NRPS | Where I Come From | Review & Interview
It’s a curious sight; the art on the cover is by Stanley Mouse. The liner notes include songs written by David Nelson and Robert Hunter. The first song clocks in at nearly eight minutes. When I opened the envelope that contained “Where I Come From” I admit I was a bit puzzled. Surely this had to be a best of compilation or a live recording? However to my surprise, it was neither, it was a new studio album from the New Riders of the Purple Sage.
Why was I surprised? Flash back for a moment to 2007 when they had this to say:
Grateful Web: So I've got to ask, is there any hope of a new studio record now that you've got both a live CD and DVD under your belts?
David Nelson: Oh, now you're talking some real dough. Oh we'd love to do that, if anyone has some benevolent benefactors that would like to sponsor us.
Michael Falzarano: All I can say is that it won't happen this year, because we're booked out until the end of this year.
Buddy Cage: I do a show called Jam-On on Sirius, and let me tell you man; they don't want to hear a whole bunch of studio stuff. They want to hear mostly live stuff, so who the hell wants to make a studio album these days.
David Nelson: I think I'd love to make a studio record, but then sometimes when you get back into the studio you think. Ah now I remember…. and forget it, forget it. It's a labor of love and a lot of work. There's a lot of pressure on you when you're in the studio. And you always end up staying there all night to fix what you did. It just goes on and on…It's crazy.
So overcoming my obvious surprise I immediately had to listen and in my CD player it has remained ever since. It is undeniably classic New Riders. Wikipedia says the band peaked in 1973, but by the sound of this record they’re just getting warmed up after 38 years together.
Opening with the title track “Where I Come From,” an unapologetically rambling biographical ballad written by Nelson and Hunter which has long distinctive guitar solos from both Buddy Cage and Michael Falzarano. This song is pure New Riders. At just under 8 minutes, it certainly isn’t a pop standard, but at this point in their careers I don’t think the New Riders were looking in that direction.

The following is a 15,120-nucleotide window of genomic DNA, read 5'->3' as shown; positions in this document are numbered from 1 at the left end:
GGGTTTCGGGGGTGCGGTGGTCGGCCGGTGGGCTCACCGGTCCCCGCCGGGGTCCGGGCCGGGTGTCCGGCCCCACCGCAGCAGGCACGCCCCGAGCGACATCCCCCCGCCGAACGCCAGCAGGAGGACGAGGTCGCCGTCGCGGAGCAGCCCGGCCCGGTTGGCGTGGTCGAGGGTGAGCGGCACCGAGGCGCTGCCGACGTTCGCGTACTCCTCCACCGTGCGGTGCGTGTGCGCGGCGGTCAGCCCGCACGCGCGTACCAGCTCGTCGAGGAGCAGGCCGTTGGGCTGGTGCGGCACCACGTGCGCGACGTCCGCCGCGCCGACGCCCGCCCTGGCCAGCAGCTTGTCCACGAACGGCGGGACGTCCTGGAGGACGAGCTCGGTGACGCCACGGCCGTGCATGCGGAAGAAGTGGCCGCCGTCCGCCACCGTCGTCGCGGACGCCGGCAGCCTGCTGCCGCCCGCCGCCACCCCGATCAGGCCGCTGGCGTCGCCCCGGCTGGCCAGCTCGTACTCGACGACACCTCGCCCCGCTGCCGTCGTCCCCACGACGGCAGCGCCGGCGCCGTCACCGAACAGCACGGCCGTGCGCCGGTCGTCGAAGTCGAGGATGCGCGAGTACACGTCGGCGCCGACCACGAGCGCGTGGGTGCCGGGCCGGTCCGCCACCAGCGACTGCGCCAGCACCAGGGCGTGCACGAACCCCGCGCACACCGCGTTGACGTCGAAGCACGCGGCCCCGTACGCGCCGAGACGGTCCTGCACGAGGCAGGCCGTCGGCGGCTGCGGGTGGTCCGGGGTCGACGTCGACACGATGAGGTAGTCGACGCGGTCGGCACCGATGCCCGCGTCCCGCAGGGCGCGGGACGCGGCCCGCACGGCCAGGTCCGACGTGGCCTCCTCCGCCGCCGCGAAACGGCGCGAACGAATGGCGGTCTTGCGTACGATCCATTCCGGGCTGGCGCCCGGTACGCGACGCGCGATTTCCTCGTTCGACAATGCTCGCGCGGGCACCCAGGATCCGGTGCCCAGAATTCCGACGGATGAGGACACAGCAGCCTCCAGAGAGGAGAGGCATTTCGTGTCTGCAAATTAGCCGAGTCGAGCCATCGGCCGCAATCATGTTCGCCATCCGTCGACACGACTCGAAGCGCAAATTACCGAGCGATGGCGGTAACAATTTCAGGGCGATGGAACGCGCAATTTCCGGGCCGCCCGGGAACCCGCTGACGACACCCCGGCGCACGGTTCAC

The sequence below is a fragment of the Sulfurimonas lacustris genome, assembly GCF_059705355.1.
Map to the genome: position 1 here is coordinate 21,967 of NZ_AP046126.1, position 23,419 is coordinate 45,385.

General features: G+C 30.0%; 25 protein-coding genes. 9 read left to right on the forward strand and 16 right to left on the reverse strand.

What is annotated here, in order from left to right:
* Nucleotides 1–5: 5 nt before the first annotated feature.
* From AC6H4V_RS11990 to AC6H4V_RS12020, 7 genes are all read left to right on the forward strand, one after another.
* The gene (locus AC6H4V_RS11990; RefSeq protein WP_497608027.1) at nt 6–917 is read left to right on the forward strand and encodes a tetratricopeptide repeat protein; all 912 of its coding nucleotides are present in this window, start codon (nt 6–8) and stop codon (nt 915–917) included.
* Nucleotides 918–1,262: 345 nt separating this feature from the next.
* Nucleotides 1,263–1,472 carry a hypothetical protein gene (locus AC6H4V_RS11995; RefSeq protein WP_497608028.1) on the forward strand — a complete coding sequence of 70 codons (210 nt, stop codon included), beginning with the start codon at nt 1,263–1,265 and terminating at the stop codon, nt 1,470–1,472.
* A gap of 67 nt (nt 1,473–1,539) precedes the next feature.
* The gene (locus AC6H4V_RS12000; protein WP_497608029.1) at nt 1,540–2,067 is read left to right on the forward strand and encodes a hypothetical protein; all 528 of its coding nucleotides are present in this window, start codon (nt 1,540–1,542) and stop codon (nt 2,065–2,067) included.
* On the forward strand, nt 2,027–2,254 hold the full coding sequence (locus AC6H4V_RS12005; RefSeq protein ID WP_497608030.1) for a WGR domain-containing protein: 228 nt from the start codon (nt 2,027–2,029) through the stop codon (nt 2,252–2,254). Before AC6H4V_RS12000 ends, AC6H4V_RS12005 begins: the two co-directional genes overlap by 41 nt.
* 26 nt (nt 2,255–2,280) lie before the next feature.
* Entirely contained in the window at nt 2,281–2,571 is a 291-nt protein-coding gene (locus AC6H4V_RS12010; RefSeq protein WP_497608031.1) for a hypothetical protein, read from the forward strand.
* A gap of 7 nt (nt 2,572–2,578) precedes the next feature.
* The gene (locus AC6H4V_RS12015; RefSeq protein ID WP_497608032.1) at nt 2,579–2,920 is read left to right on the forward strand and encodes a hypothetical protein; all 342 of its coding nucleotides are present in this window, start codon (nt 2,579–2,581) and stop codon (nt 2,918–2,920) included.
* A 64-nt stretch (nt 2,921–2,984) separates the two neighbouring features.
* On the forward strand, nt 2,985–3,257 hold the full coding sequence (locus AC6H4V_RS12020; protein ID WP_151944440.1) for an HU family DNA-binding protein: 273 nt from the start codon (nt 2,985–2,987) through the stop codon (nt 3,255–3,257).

The following two tracks “Big Six” and “Barracuda Moon” are extraordinarily reminiscent of the early New Riders songwriting with Dylan-esque lyrics and delivery that rivals or exceeds what Garcia did with the first incarnation of the band. “Higher” is arguably the most country-flavored track on the album. Written and sung by drummer Johnny Markowski it is one of my favorite tracks on the album. The twangy guitar solos prove that the New Riders can adapt to many sounds while still sounding fresh and interesting.
With “Them Old Minglewood Blues” the New Riders offer their take on this classic piece of musical Americana while leaving plenty of room for a slice of Buddy Cage’s dynamic pedal steel solos.
With other standout tracks including “Olivia Rose”, “Blues Barrel” and “Carl Perkins Wears The Crown” there is honestly no bad track on this album. The basis for a studio album was conceived when last year upon his return from a tour, David Nelson found song lyrics in an email from Robert Hunter. The collaboration between the two grew and eventually “Where I Come From” was born.
Produced by Michael Falzarano, who last year released his fantastic solo debut “We Are All One,” the album is meticulously crafted with each band member having their own distinctive voice and mark on the album.
Buddy Cage was quoted as saying “Everything we’ve done together over these 38 years has come to a sweet point with [this album].” I would have to agree wholeheartedly with that statement and without a doubt this album is a must have for any New Riders fan, or even any fan of southern rock, jam bands, or even country. This is a good down-home listen in an era where that is becoming harder and harder to find.